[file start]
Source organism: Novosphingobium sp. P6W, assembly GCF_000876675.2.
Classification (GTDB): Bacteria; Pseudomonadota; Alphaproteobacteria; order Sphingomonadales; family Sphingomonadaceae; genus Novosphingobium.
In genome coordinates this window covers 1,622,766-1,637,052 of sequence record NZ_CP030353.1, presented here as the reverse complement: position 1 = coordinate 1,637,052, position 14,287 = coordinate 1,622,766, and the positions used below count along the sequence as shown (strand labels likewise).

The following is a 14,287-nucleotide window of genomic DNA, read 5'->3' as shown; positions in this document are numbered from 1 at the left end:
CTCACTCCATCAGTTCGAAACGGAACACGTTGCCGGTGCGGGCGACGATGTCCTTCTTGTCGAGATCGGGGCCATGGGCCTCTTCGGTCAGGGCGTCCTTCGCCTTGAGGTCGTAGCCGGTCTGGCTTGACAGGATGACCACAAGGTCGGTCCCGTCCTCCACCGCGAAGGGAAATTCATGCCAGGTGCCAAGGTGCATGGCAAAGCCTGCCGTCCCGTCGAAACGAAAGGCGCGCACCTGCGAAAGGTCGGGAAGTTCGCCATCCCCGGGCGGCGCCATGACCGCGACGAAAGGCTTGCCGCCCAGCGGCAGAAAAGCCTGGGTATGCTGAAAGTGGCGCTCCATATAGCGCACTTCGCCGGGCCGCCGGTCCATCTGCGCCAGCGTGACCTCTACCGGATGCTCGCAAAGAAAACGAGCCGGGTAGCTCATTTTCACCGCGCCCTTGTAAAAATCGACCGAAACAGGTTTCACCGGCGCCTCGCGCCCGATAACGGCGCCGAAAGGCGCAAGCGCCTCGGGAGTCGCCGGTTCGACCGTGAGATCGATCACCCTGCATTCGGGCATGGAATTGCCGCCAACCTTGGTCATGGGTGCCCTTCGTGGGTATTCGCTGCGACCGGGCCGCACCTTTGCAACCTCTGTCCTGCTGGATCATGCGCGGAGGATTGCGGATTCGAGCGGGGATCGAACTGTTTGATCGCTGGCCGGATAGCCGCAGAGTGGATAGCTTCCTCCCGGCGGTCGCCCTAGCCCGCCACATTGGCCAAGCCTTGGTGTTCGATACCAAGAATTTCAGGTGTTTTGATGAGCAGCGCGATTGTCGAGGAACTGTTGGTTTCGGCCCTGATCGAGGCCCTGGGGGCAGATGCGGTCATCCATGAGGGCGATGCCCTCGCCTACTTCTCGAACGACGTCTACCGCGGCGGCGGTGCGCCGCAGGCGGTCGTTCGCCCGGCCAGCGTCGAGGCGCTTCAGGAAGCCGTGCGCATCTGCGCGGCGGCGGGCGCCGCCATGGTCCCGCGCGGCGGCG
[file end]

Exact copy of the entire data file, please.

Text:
Source organism: Novosphingobium sp. P6W, assembly GCF_000876675.2.
Classification (GTDB): Bacteria; Pseudomonadota; Alphaproteobacteria; order Sphingomonadales; family Sphingomonadaceae; genus Novosphingobium.
In genome coordinates this window covers 1,622,766-1,637,052 of sequence record NZ_CP030353.1, presented here as the reverse complement: position 1 = coordinate 1,637,052, position 14,287 = coordinate 1,622,766, and the positions used below count along the sequence as shown (strand labels likewise).

The following is a 14,287-nucleotide window of genomic DNA, read 5'->3' as shown; positions in this document are numbered from 1 at the left end:
CTCACTCCATCAGTTCGAAACGGAACACGTTGCCGGTGCGGGCGACGATGTCCTTCTTGTCGAGATCGGGGCCATGGGCCTCTTCGGTCAGGGCGTCCTTCGCCTTGAGGTCGTAGCCGGTCTGGCTTGACAGGATGACCACAAGGTCGGTCCCGTCCTCCACCGCGAAGGGAAATTCATGCCAGGTGCCAAGGTGCATGGCAAAGCCTGCCGTCCCGTCGAAACGAAAGGCGCGCACCTGCGAAAGGTCGGGAAGTTCGCCATCCCCGGGCGGCGCCATGACCGCGACGAAAGGCTTGCCGCCCAGCGGCAGAAAAGCCTGGGTATGCTGAAAGTGGCGCTCCATATAGCGCACTTCGCCGGGCCGCCGGTCCATCTGCGCCAGCGTGACCTCTACCGGATGCTCGCAAAGAAAACGAGCCGGGTAGCTCATTTTCACCGCGCCCTTGTAAAAATCGACCGAAACAGGTTTCACCGGCGCCTCGCGCCCGATAACGGCGCCGAAAGGCGCAAGCGCCTCGGGAGTCGCCGGTTCGACCGTGAGATCGATCACCCTGCATTCGGGCATGGAATTGCCGCCAACCTTGGTCATGGGTGCCCTTCGTGGGTATTCGCTGCGACCGGGCCGCACCTTTGCAACCTCTGTCCTGCTGGATCATGCGCGGAGGATTGCGGATTCGAGCGGGGATCGAACTGTTTGATCGCTGGCCGGATAGCCGCAGAGTGGATAGCTTCCTCCCGGCGGTCGCCCTAGCCCGCCACATTGGCCAAGCCTTGGTGTTCGATACCAAGAATTTCAGGTGTTTTGATGAGCAGCGCGATTGTCGAGGAACTGTTGGTTTCGGCCCTGATCGAGGCCCTGGGGGCAGATGCGGTCATCCATGAGGGCGATGCCCTCGCCTACTTCTCGAACGACGTCTACCGCGGCGGCGGTGCGCCGCAGGCGGTCGTTCGCCCGGCCAGCGTCGAGGCGCTTCAGGAAGCCGTGCGCATCTGCGCGGCGGCGGGCGCCGCCATGGTCCCGCGCGGCGGCG